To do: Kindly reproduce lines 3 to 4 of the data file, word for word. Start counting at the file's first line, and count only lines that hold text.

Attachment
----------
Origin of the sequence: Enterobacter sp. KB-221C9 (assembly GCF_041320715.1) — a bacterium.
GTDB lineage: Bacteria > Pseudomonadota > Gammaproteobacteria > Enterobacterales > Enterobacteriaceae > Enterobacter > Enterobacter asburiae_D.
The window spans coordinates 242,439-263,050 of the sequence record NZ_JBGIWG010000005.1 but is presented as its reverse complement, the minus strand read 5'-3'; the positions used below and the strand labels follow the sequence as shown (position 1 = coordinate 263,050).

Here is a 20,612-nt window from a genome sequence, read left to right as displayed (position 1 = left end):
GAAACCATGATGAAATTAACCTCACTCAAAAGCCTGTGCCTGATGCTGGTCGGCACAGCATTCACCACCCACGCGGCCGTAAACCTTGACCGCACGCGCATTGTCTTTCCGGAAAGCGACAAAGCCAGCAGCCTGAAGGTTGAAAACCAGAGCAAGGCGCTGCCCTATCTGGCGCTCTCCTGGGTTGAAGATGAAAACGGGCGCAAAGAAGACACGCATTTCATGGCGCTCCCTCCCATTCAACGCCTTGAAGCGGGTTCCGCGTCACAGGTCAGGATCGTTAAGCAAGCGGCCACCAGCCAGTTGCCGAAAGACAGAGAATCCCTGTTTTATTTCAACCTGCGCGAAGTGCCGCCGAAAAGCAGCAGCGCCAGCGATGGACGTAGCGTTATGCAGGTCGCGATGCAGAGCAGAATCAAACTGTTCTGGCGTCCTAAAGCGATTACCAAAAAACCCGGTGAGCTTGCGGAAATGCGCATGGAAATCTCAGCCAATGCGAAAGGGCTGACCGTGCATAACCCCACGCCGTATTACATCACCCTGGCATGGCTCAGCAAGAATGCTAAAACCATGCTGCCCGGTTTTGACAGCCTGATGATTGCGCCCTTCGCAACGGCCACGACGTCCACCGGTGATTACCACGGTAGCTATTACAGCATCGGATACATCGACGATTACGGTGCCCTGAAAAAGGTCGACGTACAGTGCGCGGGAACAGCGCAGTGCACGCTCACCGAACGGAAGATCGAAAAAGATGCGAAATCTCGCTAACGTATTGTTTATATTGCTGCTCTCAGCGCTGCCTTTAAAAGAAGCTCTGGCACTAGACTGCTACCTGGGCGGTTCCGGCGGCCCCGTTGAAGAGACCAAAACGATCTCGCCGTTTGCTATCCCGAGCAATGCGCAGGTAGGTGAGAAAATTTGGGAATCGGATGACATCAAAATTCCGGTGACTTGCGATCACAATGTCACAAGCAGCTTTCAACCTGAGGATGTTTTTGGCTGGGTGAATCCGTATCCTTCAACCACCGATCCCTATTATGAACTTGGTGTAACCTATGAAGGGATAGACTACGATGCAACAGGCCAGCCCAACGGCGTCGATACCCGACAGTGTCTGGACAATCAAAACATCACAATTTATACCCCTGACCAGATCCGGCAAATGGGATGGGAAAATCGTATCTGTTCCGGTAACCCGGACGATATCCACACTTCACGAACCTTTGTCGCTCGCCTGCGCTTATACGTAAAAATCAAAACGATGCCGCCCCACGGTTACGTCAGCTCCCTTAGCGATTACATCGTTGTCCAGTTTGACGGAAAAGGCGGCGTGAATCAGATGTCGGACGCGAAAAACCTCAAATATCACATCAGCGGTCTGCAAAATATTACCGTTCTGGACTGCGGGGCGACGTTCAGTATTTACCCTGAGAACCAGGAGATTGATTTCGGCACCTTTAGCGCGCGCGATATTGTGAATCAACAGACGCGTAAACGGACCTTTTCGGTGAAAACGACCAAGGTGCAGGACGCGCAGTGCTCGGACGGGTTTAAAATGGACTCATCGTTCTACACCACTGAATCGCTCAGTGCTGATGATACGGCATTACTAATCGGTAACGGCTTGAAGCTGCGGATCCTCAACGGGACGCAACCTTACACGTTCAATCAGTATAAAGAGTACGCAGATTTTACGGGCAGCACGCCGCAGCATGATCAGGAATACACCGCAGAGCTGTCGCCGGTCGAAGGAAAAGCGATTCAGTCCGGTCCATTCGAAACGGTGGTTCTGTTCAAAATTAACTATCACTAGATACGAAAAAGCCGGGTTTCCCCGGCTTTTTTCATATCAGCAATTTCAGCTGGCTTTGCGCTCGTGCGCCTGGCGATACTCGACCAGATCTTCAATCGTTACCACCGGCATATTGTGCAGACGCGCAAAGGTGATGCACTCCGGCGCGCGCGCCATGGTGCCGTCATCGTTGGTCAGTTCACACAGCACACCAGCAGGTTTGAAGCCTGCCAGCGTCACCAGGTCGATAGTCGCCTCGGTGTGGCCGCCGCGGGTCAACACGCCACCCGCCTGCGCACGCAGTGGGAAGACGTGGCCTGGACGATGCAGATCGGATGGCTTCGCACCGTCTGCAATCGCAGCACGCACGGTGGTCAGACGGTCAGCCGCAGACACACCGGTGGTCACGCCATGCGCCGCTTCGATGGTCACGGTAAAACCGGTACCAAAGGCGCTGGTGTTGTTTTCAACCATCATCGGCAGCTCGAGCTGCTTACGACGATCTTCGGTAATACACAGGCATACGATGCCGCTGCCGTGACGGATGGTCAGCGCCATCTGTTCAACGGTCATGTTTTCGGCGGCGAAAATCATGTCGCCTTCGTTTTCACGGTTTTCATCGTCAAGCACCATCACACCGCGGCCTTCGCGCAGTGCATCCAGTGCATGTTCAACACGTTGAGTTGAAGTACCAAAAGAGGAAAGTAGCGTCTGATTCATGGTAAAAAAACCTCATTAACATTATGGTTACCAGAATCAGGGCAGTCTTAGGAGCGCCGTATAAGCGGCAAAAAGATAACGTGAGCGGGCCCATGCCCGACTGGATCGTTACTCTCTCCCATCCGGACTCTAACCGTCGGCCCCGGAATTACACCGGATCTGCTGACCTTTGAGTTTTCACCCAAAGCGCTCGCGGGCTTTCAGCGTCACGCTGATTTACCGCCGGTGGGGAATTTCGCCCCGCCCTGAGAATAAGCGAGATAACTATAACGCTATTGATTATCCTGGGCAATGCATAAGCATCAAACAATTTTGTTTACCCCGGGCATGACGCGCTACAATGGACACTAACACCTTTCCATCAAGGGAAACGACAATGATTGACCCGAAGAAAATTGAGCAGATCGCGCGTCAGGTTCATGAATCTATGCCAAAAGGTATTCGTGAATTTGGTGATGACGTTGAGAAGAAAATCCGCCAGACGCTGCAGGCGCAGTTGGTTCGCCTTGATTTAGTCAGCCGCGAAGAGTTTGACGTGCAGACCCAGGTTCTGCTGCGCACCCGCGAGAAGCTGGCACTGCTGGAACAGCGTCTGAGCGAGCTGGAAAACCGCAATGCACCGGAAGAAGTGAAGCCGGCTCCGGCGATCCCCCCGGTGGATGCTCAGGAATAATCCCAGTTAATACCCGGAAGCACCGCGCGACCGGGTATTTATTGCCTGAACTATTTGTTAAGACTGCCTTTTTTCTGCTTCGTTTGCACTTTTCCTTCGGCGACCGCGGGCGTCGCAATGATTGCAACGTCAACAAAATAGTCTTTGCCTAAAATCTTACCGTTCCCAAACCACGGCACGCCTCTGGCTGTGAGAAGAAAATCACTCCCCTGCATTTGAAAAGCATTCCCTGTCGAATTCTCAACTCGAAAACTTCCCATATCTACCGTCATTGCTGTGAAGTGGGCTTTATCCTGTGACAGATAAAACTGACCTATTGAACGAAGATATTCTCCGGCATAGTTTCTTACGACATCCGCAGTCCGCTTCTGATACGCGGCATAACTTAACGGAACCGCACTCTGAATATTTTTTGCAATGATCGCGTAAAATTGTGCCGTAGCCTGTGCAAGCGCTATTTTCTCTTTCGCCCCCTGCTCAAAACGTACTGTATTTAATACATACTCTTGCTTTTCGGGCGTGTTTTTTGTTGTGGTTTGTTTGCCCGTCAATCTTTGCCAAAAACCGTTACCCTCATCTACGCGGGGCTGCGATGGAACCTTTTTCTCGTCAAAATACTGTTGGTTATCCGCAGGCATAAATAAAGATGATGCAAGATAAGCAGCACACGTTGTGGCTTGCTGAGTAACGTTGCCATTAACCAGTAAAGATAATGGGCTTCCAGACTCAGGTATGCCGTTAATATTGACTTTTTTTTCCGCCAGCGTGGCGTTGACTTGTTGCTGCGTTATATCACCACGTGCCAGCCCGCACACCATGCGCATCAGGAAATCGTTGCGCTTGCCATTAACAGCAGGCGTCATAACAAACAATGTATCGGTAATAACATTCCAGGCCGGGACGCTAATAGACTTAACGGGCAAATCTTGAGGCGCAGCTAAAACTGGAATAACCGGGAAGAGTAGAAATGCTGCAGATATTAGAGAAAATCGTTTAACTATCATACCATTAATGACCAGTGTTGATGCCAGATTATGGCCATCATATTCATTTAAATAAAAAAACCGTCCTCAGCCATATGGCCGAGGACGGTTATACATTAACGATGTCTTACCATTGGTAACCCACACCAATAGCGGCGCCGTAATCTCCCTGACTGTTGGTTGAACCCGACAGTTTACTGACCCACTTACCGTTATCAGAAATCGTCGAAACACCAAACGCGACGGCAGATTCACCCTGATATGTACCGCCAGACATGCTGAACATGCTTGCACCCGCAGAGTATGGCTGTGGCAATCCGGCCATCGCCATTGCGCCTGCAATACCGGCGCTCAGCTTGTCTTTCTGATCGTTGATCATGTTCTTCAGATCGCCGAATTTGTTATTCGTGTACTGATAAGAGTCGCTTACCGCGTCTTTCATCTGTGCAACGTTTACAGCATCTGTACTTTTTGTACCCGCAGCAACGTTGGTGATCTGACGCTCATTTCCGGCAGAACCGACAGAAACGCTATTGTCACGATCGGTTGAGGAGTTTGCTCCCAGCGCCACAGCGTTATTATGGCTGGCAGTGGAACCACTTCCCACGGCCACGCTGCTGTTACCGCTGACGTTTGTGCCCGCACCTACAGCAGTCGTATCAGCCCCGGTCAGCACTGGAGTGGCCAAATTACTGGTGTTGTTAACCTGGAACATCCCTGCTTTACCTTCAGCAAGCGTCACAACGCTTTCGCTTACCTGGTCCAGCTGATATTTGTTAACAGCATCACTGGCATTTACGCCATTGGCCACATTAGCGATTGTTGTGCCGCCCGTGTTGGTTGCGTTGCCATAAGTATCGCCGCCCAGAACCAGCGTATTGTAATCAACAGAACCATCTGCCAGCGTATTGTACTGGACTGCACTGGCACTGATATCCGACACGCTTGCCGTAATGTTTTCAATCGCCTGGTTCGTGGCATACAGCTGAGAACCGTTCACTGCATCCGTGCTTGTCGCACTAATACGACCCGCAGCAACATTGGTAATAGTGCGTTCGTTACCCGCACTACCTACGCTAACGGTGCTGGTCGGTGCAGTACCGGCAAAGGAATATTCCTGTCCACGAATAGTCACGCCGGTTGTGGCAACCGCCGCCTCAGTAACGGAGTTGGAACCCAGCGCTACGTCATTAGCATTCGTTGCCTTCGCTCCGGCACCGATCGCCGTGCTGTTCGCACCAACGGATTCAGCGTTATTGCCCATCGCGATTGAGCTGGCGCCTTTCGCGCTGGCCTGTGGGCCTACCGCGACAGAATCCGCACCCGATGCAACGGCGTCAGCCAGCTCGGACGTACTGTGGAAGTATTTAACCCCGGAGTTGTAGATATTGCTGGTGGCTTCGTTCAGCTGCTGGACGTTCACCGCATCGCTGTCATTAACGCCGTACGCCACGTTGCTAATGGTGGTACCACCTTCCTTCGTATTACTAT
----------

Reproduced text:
The window spans coordinates 242,439-263,050 of the sequence record NZ_JBGIWG010000005.1 but is presented as its reverse complement, the minus strand read 5'-3'; the positions used below and the strand labels follow the sequence as shown (position 1 = coordinate 263,050).

Here is a 20,612-nt window from a genome sequence, read left to right as displayed (position 1 = left end):